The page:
Berry III v. Kander et al

Filing 17

MEMORANDUM AND ORDER : IT IS HEREBY ORDERED that Plaintiffs Motion for Temporary Restraining Order 11 is DENIED. IT IS FURTHER ORDERED that the parties shall each submit a reasonable proposed scheduling plan, keeping in mind the timeline for the 2 016 election, no later than Wednesday, May 4, 2016. IT IS FURTHER ORDERED that in light of the hearing held today and the rulings on the record, Plaintiffs Motion for Expedited Hearing and Emergency Motions 7 is DENIED as moot. 11 MOTION for Temporary Restraining Order filed by Plaintiff Paul Berry III, 7 MOTION for Hearing filed by Plaintiff Paul Berry III ( Response to Court due by 5/4/2016.). Signed by District Judge John A. Ross on 5/2/16. (KKS)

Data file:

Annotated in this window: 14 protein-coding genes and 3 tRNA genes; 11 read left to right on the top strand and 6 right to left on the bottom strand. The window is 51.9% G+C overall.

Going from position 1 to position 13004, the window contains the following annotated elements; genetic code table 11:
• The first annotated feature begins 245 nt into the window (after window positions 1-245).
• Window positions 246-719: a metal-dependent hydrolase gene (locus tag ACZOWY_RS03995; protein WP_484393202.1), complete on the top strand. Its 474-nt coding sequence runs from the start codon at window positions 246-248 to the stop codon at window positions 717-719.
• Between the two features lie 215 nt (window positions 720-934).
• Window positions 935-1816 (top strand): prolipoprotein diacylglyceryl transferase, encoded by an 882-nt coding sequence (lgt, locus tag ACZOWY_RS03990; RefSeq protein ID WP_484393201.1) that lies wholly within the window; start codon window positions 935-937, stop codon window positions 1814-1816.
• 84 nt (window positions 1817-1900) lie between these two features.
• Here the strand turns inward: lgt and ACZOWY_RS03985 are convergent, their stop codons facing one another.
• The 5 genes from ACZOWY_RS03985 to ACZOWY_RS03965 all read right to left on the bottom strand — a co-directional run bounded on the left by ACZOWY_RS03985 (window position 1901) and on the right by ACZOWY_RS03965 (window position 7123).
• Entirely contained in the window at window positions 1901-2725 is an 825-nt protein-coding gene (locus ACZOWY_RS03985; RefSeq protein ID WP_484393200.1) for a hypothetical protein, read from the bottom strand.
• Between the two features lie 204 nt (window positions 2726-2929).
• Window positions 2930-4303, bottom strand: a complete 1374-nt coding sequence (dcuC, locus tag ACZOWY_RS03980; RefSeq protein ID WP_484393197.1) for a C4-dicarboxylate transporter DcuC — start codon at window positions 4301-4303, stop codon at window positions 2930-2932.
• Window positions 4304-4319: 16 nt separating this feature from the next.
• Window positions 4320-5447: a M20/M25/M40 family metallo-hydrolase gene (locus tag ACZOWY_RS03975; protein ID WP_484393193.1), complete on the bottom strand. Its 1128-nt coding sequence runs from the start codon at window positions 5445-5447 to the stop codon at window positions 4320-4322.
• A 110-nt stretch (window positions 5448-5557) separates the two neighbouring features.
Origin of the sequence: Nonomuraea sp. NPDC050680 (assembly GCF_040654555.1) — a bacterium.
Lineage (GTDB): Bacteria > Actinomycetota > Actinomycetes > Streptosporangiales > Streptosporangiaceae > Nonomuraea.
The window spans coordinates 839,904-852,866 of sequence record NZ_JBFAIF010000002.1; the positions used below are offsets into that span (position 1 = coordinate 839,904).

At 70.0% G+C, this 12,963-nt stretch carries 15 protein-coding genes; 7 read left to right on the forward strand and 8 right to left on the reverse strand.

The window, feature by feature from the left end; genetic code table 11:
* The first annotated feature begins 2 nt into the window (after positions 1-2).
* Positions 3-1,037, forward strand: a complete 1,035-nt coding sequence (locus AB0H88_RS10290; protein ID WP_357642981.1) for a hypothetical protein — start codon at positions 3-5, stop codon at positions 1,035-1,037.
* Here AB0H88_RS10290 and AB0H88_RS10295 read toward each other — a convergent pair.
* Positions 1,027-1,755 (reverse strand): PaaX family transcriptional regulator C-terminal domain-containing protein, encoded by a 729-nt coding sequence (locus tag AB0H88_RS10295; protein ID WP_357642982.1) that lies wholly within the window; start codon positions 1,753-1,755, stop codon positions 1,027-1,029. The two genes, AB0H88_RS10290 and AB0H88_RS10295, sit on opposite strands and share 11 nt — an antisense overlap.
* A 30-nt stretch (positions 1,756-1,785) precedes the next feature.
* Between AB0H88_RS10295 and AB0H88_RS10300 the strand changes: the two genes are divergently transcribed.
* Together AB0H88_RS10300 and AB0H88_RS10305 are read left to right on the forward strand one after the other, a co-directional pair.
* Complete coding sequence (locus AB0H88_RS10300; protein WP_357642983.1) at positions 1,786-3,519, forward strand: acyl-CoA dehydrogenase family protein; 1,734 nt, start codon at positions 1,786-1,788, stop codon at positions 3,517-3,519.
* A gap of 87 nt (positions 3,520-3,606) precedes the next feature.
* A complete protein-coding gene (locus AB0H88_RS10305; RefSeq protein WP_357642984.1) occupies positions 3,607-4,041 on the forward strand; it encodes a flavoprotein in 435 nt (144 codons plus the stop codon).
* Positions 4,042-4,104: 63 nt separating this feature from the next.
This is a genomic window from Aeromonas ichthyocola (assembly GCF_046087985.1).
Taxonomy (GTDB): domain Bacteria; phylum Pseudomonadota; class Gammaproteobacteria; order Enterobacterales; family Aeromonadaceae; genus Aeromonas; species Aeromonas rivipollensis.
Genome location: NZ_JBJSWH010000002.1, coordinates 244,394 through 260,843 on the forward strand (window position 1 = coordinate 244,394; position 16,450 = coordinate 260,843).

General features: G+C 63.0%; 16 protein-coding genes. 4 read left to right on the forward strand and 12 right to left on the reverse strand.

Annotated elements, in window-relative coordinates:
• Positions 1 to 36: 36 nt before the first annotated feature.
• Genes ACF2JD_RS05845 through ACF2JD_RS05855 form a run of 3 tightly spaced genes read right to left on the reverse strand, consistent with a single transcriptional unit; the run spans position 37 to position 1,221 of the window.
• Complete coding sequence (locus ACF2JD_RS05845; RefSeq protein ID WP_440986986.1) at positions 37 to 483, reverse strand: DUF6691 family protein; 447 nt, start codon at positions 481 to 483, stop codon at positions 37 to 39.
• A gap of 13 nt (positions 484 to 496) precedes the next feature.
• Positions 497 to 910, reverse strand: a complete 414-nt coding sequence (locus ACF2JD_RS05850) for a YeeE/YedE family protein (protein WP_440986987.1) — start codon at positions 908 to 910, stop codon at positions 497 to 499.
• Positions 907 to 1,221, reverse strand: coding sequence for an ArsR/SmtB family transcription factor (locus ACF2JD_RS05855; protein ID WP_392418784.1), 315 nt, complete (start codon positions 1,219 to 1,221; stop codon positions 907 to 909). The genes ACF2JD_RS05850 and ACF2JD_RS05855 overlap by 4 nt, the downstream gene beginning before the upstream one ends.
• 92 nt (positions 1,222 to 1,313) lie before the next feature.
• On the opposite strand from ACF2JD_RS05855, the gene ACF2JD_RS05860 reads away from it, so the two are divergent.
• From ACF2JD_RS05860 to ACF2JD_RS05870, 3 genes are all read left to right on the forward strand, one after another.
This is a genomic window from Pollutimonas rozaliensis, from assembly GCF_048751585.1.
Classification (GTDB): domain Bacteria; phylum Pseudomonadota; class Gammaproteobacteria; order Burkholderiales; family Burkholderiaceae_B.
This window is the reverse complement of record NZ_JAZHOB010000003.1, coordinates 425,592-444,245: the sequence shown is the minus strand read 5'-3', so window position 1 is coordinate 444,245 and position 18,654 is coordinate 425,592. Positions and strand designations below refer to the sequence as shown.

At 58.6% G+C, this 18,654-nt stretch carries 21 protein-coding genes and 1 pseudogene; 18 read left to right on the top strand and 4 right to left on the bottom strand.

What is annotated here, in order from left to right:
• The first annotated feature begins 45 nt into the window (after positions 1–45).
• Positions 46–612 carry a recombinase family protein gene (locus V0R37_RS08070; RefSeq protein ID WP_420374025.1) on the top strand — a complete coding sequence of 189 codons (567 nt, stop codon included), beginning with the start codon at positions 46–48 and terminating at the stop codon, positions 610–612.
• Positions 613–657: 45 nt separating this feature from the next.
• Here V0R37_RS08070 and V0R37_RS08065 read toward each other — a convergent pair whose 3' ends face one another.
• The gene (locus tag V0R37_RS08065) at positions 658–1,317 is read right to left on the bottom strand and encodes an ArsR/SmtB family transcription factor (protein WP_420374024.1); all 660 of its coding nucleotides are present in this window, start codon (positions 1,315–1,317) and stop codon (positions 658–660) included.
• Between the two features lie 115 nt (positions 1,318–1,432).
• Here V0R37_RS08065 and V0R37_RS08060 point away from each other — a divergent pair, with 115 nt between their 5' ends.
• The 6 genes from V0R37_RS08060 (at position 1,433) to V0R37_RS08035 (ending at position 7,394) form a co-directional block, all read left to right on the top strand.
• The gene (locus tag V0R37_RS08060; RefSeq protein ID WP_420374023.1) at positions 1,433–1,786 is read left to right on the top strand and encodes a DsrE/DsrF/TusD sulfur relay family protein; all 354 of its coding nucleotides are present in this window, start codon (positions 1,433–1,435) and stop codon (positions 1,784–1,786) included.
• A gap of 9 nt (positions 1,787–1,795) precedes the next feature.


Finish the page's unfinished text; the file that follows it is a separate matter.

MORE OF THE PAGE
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UNITED STATES DISTRICT COURT EASTERN DISTRICT OF MISSOURI EASTERN DIVISION ) ) ) ) ) ) ) ) ) PAUL BERRY III, Plaintiff, v. JASON KANDER, et al., Defendants. No. 4:16-CV-00508 JAR MEMORANDUM AND ORDER This action is before the Court on Plaintiff's Motion for Temporary Restraining Order under Federal Rule of Civil Procedure 65. (Doc. No. 11) The Court heard oral arguments on April 29, 2016. For the following reasons, the motion will be denied. I. Background and Hearing Information Plaintiff originally filed this action for declaratory and injunctive relief on April 13, 2016, against Defendants Jason Kander in his official capacity as Missouri Secretary of State and Chris Koster in his official capacity as Missouri Attorney General challenging the current Missouri congressional district boundaries and alleging violations of Section 2 of the Voting Rights Act and the Fourteenth and Fifteenth Amendments. (Doc. No. 1) In his pending motion filed April 26, 2016, Plaintiff seeks immediate injunctive relief prohibiting Defendant Kander from enforcing or giving any effect to the current Missouri congressional district boundaries or from performing election-related duties related to those boundaries. Plaintiff, a resident and voter of Missouri Congressional District #2 ("MCD 2"), is also running as a candidate for office in Missouri Congressional District #1 ("MCD 1") election. He 1 asserts he has standing to bring the present action as a voter, as well as a candidate. He agreed to this Court's jurisdiction to preside over the present action, although he seeks appointment of a three-judge panel for ultimate resolution of this case. In his presentation before this Court Plaintiff asserts that he believes that an injunction should issue to prohibit the use of the current congressional boundaries because the Missouri General Assembly has failed to redistrict after being given an opportunity to do so. Plaintiff states that he believes the current apportionment of the districts to be discriminatory, as they are neither "compact as they may be," nor are they racially proportionate. In fact, Plaintiff states that he believes that the congressional districts were ultimately apportioned with specific intent to stack, or sort, African Americans into specific congressional districts without a rational reason to do so, in violation of Section 2 of the Voting Rights Act of 1965, 52 U.S.C. § 10301(a). 1 In support of his argument, Plaintiff has not presented any expert witnesses or fact witnesses who can testify to the apportionment process which occurred in 2010, as he has merely provided the Court with public records relating to the apportionment process as it passed through the General Assembly. 2 These records do not mention race, as Plaintiff himself noted. As his only "evidence" of race being used as a factor in the apportionment process, Plaintiff points to the exhibits he has attached to his complaint, which he states 1 In his complaint, Plaintiff asserts that "St. Louis County African American voters were almost exclusively 'packed' into current Missouri Congressional District One boundaries, which unconstitutionally dilutes and unnecessarily isolates virtually all of the St. Louis County AfricanAmerican voter bloc from 'ballot-box' influence upon Congressional District Two, which represents both the economic engine and a majority of all congressional voters of St. Louis County, Congressional District Two." 2 Plaintiff has filed the first page of House Bill 193 as Exhibit A. Exhibit B is a summary of the hearing relating to the final passage of the House Bill. Exhibit C is a House Journal. These exhibits do not show any mention of race as a factor during the apportionment process. 2 upon information and belief each Senate and House redistricting committee utilized race-based statistical evidence to establish current Missouri Congressional District One and Missouri Congressional District Two boundaries." Plaintiff states he received this information from the archives of the Missouri Office of Administration. Plaintiff relies on his Exhibit A, titled "Grand Compromise," which provides a breakdown of population between white, black and hispanic origin, into each of eight districts in Missouri. Plaintiff has presented no evidence as to whether this document was used to apportion congressional distriCts in 2010, or whether this document was produced after the apportionment of the districts in 2010. Plaintiffs only other "evidence" of racial gerrymandering presented at the hearing was his own calculations derived from the pop~ation and racial deviation found in Exhibit A, "Grand Compromise." Plaintiff states he is in need of emergency relief because absentee ballots must be printed and available to military and overseas voters by June 17, 2016. Plaintiff believes using these ballots with the current district boundaries would violate the Voting Rights Act and the Equal Protection Clause. Plaintiff also believes he is in need of emergency relief because this lawsuit ' causes uncertainty of a sort that interferes with his ability to run an effective campaign and fundraise, as a candidate for congressional office. Plaintiff further believes his ability to vote for the candidate of his choice will be impaired. 3 II. Legal standard for Injunctive Relief "Whether a preliminary injunction should issue involves consideration of (1) the threat of 3 Plaintiffs argument is unclear. In his complaint and motion for temporary restraining order, plaintiff makes the a very different argument. He states that "due to the General Assembly unconstitutionally utilizing race to establish current Missouri Congressional District One boundaries, virtually the entire African American congressional voter bloc residing within St. Louis County is currently isolated from Missouri Congressional District Two boundaries, which represents the majority of the entire Saint Louis County congressional voter bloc." 3 irreparable harm to the movant; (2) the state of the balance between this harm and the injury that granting the injunction will inflict on other parties litigant; (3) the probability that movant will succeed on the merits; and (4) the public interest." Dataphase Sys., Inc. v. CL Sys., Inc., 640 F.2d 109, 113 (8th Cir. 1981). "In balancing the equities no single factor is determinative." Id. These factors are also considered to determine the propriety of a temporary restraining order. See S.B. McLaughlin & Co., Ltd. v. Tudor Oaks Condo. Project, 877 F.2d 707, 708 (8th Cir. 1989). The relevant inquiry is "whether the balance of equities so favors the movant that justice requires the court to intervene to preserve the status quo until the merits are determined." Dataphase, 640 F .2d at 113. The burden of proof is on the party seeking injunctive relief. Gelco Corp. v. Coniston Partners, 811 F.2d 414, 418 (8th Cir. 1987); United States v. Dorgan, 522 F.2d 969, 973 (8th Cir. 1975). A. Plaintiff's Allegations Within His Complaint Plaintiff alleges three claims against defendants: (1) the Missouri Congressional Map is not as "compact as may be"; 4 (2) defendants acted with specific intent to discriminate against African Americans when they racially sorted the Congressional Districts MCD 1 and MCD 2, which had the effect of diluting the black vote in MCD 2, in violation of the Equal Protection Clause; (3) defendants violated Section 2 of the Voting Rights Act when they affirmatively sorted African Americans into specific Congressional Districts. B. Legal Review of Racial Gerrymandering Claims All three of the counts contained in Plaintiffs complaint seem to intertwine into one large 4Defendants assert that this matter has already been reviewed by the Supreme Court of Missouri in Pearson v. Koster, 367 S.W.3d 36 (2012), and that this Court must give deference to the decision previously made by that Court. 4 allegation of racial gerrymandering. The Supreme Court has recognized two types of racial gerrymandering claims under the Fourteenth Amendment: (1) claims of racial vote dilution, where the redistricting legislation is "conceived or operated as [a] purposeful devic[e] to further racial discrimination by minimizing, canceling out or diluting the voting strength of racial elements in the voting population," Rogers v. Lodge, 458 U.S. 613, 617 (1982) (internal quotation marks omitted); and (2) claims of racial sorting, where the redistricting legislation, "though race neutral on its face, rationally cannot be understood as anything other than an effort to separate voters into different districts on the basis of race, and that the separation lacks sufficient justification,'~ Shaw v. Reno (Shaw I), 509 U.S. 630, 649 (1993). In a constitutional racial vote dilution case, the plaintiff must show that the State has placed a burden upon the right to vote by intentionally establishing or maintaining devices or procedures that cause minority citizens to have less opportunity than other citizens to participate in the political processes and to elect legislators of their choice. This dilutes the minority voter's ability to exercise the "full and effective" right to vote. Rogers v. Lodge, 458 U.S. 613, 617 (1982). The other strand of "racial gerrymandering"-a racial sorting claim such as the one presented in this case-is "analytically distinct" from a vote dilution claim. Miller v. Johnson, 515 U.S. 900, 911 (1995). "Whereas a vote dilution claim alleges that the State has enacted a ... purposeful device 'to minimize or cancel out the voting potential of racial or ethnic minorities,' ... the essence of [a racial sorting claim] is that the State has used race as a basis for separating voters into districts." Id. (internal citations omitted). In order to prove a racial sorting claim, a plaintiff must show that the legislature 5 "subordinated" traditional race-neutral districting principles in crafting the district's boundaries: The plaintiffs burden is to show, either through circumstantial evidence of a district's shape and demographics or more direct evidence going to legislative purpose, that race was the predominant factor motivating the legislature's decision to place a significant number of voters within or without a particular district. To make this showing, a-plaintiff must prove that the legislature subordinated traditional race-neutral districting principles, including but not limited to compactness, contiguity, and respect for political subdivisions or communities defined by actual shared interests, to racial considerations. Miller, 515 U.S. at 916. This threshold standard is "a demanding one." Indeed, the plaintiff must overcome a presumption that the legislature acted correctly and in good faith. Id. Thus, the plaintiff "must show that the State has relied on race in substantial disregard of customary and traditional districting practices." Id. at 928. In addition to these constitutional imperatives, redistricting legislation must also comply with the VRA. "The Voting Rights Act was designed by Congress to banish the blight of racial discrimination in voting[.]" South Carolina v. Katzenbach 383 U.S. 301, 308, (1966) abrogated by Shelby Cnty., Ala. v. Holder, - U.S. - - , 133 S.Ct. 2612, (2013). Enacted pursuant to Congress' enforcement powers under the Fifteenth Amendment, see Shelby Cnty., 133 S.Ct. at 2619-21, the VRA prohibits states from adopting plans that would result in vote dilution under Section 2 or-in covered jurisdictions-retrogression under Section 5. 5 In order to prove a § 2 violation, a plaintiff must satisfy three prerequisites: compactness, political cohesiveness, and bloc voting. "First, the minority group must be able to demonstrate that it is sufficiently large and geographically compact to constitute a majority in a singlemember district." Thornburg v. Gingles, 478 U.S. 30, 50 (1986). "Second, the minority group 5 In Shelby County, the Supreme Court struck down the coverage formula in Section 4, thereby drawing into question the status of covered jurisdictions, Section 5 compliance obligations until such time that Congress enacts a new coverage formula. 13 3 S. Ct. at 2631. 6 must be able to show that it is politically cohesive." Id. at 51. "Third, the minority must be able to demonstrate that the white majority votes sufficiently as a bloc to enable it-in the absence of special circumstances, such as the minority candidate running unopposed-usually to defeat the minority's preferred candidate." Id. These final two factors are often referred to collectively as "racial polarization." Once these prerequisites have been satisfied, the court evaluates the plaintiffs evidence based on the totality of the circumstances. The totality of circumstances must be considered with a focus on whether the minority group in question was denied "equal political opportunity." Johnson v. De Grandy, 512 U.S. 997, 1014 (1994). III. Dataphase factors A. Likelihood of Success on the Merits Plaintiffs arguments for racial gerrymandering seem to be a mix of racial sorting and racial dilution. On one hand, Plaintiff asserts that defendants acted with specific intent to racially discriminate against African Americans by sorting African American voters into specific districts, in violation of both the Equal Protection Clause and the Voting Rights Act. However, he admits he has no evidence that there was any mention of racial discrimination during the culmination of the apportionment plan, which became House Bill 193, and eventually resulted in the Grand Compromise. Rather, Plaintiff points to the racial make-up of Districts 1 and 2 after the apportionment, and he states that this is enough evidence, in and of itself, as shown by his exhibits attached to his complaint, of specific discrimination to allow this Court to enter a temporary restraining order mandating that a hold be placed on all ballots going out, and the Secretary of State stop all election duties. Plaintiff has presented no competent evidence for the Court to find a likelihood 7 of success on his claims at this juncture. Moreover, his assertions are simply too circumstantial to imperil and perhaps permanently delay the important voting procedures that Plaintiff, himself, recognizes are central to our voting rights under the United States Constitution. B. Irreparable Injury Although Plaintiff claims he will suffer irreparable injury if the Court does not grant him a mandatory restraining order, he has not clearly articulated for this Court exactly what his injury will be. It appears based on his statements that his difficulties with campaigning and fundraising have been caused, in large part, by uncertainty which is the direct result of his filing this lawsuit. In addition Plaintiff cannot claim as much harm to his own chances as a candidate, as he has chosen to run in District 2, the voting district he claims to be least affected by the alleged apportionment difficulties. While Plaintiff may have some arguable injury as a voter in District 1, his injury as one voter in the upcoming August 2016 election must be weighed against the harm to the public, as a whole, who will be participating in the same election. C. Harm/Public Interest Defendants state that there would be substantial harm to the public if the Court would prevent the Secretary of State from going forward with the elections. Essentially, the military· and absentee voters would not be able to receive ballots as of June 17, 2016, and no congressional primary could occur as of August 7, 2016. Moreover, if no ballots could be printed by the Secretary of State,, no elections could be held, for either the upcoming congressional elections, or the presidential elections in November of 2016. Defendants further counter that if the Court granted Plaintiffs motion for injunctive relief and made a finding, essentially, that there was racial gerrymandering in violation of the law, 8 there would be no time to draw new congressional districts prior to the August elections and either a special session of the Missouri Legislature would have to be called to draw new districts or a special election would have to be called after new districts were drawn. All of these things would impede on Missourians' rights to vote, as well as cost the taxpayers money. It is unlikely a special election could even occur before January when the new Congress is sworn, thus leaving the area unrepresented. When the Court considers all of these possibilities, the potential harm to the public outweighs any harm to the Plaintiff. In sum, the Court having considered all of the Dataphase factors, finds that the request for temporary restraining order should be denied. With regard to Plaintiffs request for an expedited docketing and hearing schedule, the Court finds Plaintiffs expedited plan (see Doc. No. 12-1) is not feasible. The Court will, therefore, order each side to submit a proposed scheduling plan for its consideration. Accordingly, IT IS HEREBY ORDERED that Plaintiffs Motion for Temporary Restraining Order [11] is DENIED. IT IS FURTHER ORDERED that the parties shall each submit a reasonable proposed scheduling plan, keeping in mind the timeline for the 2016 election, no later than Wednesday, May 4, 2016. IT IS FURTHER ORDERED that in light of the hearing held today and the rulings on the record, Plaintiffs Motion for Expedited Hearing and Emergency Motions [7] is DENIED as moot. Dated this 2nd day of May, 2016. .·O 9 A.ROSS ITED STATES DISTRICT JUDGE